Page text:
group vice president, technical director
for TRD. “But in all the meetings we had
in Daytona, and then to go win the ‘500’
and have all five of our guys work
together the way they did, I think
immediately when we left Daytona
everyone just said, ‘OK, this is pretty
powerful. We need to keep it going.’”
Keep it going they have, and then some.
By the midway point of the 26-race NASCAR
Sprint Cup Series regular season, all five
“factory” Toyota drivers had won races, with
JGR winning seven of the first 12 races and
Truex setting a NASCAR record for most
miles led in a single race, when he sat at the
front for 588 miles in May’s Coca-Cola 600
at Charlotte Motor Speedway.
As far as Sprint Cup teams go, Furniture
Row’s story is pretty much unlike any
other. It’s the only Denver-based team in a
sport where most every other squad is
located in the Charlotte, N.C., area. It’s a
single-car David in an era of multi-car
Goliaths. And for most of its history, it’s
been self-funded by entrepreneur Barney
Visser, a thoughtful and shy Vietnam
veteran who launched the team in 2005.
Last year, when Furniture Row raced
Chevrolets, Truex and the team made it to
the final round of the Chase for the Sprint
Cup at Homestead-Miami Speedway. It was
the culmination of a successful partnership
with Richard Childress Racing.
The big difference this year? JGR is the
lead dog with its manufacturer, something
RCR hadn’t been with Chevrolet since the
halcyon days of Dale Earnhardt. Now,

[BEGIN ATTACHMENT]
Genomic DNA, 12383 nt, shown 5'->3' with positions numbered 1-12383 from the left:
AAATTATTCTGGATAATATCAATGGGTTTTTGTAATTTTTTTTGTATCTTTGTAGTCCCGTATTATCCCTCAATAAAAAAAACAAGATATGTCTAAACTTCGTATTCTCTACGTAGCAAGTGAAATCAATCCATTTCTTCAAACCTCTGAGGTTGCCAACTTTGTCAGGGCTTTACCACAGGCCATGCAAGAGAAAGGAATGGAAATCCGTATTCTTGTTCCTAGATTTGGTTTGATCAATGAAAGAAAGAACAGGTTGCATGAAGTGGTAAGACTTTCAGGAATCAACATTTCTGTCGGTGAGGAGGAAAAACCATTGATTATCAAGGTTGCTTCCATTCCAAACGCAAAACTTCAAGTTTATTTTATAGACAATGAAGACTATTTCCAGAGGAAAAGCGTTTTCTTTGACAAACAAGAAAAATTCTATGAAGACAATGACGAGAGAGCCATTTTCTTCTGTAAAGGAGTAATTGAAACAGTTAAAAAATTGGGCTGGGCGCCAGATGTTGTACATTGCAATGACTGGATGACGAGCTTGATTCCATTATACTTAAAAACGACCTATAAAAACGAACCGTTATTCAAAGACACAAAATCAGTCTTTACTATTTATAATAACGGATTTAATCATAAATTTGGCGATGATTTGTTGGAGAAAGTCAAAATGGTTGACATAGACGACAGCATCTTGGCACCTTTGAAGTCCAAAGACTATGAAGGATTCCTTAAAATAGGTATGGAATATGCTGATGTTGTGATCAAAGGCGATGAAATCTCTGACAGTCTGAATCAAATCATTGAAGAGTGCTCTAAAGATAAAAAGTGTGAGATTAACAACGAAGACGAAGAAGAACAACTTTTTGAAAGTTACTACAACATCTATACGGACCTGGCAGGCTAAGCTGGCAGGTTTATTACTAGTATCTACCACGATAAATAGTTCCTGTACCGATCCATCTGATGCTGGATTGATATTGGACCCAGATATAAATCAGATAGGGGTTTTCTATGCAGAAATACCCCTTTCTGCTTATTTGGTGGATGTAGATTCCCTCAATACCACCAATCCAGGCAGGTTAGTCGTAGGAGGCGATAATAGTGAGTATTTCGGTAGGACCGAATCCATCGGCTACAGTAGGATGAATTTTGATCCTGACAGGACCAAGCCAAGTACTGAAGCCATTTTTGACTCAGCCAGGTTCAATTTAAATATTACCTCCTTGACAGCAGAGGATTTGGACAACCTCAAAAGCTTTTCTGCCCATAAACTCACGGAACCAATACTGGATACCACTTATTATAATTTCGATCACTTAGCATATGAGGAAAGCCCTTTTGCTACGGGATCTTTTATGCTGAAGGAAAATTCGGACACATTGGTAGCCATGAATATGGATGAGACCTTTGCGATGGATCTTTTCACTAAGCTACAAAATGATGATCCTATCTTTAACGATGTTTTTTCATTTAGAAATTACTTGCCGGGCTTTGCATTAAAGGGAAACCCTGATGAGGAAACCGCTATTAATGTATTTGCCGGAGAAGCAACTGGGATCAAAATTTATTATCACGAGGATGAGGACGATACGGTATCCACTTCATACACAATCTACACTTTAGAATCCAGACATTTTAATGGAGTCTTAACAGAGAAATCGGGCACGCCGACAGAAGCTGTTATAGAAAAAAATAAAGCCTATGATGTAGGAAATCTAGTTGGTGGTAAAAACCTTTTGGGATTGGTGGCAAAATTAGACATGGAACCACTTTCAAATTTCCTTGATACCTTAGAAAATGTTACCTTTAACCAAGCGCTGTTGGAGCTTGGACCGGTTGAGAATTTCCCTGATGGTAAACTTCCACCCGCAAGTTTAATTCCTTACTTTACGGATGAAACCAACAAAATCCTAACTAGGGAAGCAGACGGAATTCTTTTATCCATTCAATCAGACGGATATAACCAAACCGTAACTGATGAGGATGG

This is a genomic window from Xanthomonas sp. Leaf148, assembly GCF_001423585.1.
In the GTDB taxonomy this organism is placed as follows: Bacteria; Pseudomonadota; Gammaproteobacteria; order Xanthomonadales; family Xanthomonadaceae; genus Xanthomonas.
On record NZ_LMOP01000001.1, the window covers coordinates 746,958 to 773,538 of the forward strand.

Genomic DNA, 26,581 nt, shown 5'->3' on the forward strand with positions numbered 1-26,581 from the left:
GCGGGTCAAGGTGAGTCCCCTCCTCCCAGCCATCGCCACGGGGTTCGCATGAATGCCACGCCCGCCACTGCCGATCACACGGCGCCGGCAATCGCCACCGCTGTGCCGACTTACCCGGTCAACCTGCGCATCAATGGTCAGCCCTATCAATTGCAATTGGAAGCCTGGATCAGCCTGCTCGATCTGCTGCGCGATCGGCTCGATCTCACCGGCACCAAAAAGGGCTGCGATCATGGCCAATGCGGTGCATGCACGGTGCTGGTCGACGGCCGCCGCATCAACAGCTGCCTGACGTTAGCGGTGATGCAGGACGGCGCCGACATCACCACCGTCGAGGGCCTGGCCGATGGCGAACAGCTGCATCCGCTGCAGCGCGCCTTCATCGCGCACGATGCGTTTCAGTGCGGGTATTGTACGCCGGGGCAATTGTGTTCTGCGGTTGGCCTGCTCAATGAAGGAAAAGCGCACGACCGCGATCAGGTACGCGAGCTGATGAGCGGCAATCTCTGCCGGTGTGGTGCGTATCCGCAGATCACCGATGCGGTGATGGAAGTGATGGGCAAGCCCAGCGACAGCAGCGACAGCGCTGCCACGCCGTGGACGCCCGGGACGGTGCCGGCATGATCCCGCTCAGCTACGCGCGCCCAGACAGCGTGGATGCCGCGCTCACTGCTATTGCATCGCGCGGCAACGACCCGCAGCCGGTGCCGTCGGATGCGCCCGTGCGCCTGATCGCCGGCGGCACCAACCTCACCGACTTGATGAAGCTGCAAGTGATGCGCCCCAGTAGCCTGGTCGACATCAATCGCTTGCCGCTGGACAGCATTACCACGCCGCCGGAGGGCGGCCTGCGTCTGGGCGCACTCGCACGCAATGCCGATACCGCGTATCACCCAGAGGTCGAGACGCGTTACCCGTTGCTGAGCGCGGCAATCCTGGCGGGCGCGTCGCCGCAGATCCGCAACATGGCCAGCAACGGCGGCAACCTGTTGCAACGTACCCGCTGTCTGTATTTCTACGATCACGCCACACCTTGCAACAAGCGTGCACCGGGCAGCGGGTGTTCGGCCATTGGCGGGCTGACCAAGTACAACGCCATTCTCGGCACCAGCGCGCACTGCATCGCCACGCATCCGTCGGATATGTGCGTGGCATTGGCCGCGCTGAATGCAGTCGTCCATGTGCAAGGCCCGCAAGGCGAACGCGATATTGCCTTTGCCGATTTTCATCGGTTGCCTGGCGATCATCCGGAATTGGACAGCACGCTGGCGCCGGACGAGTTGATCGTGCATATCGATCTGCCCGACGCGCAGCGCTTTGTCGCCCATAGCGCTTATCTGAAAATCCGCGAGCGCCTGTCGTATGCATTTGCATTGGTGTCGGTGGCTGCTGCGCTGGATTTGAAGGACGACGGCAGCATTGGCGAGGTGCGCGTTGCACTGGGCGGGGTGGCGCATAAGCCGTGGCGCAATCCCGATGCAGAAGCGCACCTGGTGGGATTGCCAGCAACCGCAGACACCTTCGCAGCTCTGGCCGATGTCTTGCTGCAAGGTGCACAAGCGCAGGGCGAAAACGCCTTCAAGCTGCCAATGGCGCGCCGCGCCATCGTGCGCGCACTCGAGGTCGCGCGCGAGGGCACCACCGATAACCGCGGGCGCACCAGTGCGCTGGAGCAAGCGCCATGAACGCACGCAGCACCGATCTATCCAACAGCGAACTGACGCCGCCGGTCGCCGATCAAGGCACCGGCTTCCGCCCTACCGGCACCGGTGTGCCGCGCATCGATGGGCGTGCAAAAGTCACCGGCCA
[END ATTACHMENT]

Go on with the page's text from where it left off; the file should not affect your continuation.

Furniture Row shares No. 1 billing with the
No. 1 Toyota team. Last year, it simply
was one of several teams that had a
partnership with a mid-pack Chevy team.
According to the team owner, the
difference is readily apparent.
“We would not be where we are at all
right now without Toyota and Joe Gibbs
Racing,” says Visser, a man of few words.
“We think we add something to all of that.”
Indeed, they do. And that circles back to
the trust issue. The five Toyota crew chiefs
and TRD management share a private
chat room where they can communicate
24/7, including during the race, when
they’ll trade info about air pressure
changes and pit stop adjustments.
At Dover earlier this year, Carl Edwards
was struggling in practice. So his crew
chief, Dave Rogers, sent one of his
engineers to get Pearn’s setup notes for
Truex’s car, which was running much faster.
Then, during the race, Edwards was
running well and Rogers could have put
Truex a lap down at one point, but he didn’t.
“At the end of the race, when I’m in a
position where I can really stick it to him —
I can short pit him — I have to ask myself,
‘Where did I get my information? Where
did I get this setup sheet from?’” says
Rogers. “If I stick it to him (Pearn) right
now and tell him I’m going to pit on Lap
300 and I pit on Lap 280, that’s going to
build some walls between the programs.
And next time, I won’t get that setup
sheet. We all understand that, and that’s
Barney Visser had
a brief career as a
but found rather
more success with
success has largely
funded the growth
of Furniture Row
Racing, which he
started in 2005.
HIGH REWARDS Martin Truex Jr.’s victory at Charlotte
was Furniture Row’s third ever - but the
first that team owner Barney Visser was
actually at the track to witness in person.
THIRD TIME’S THE CHARM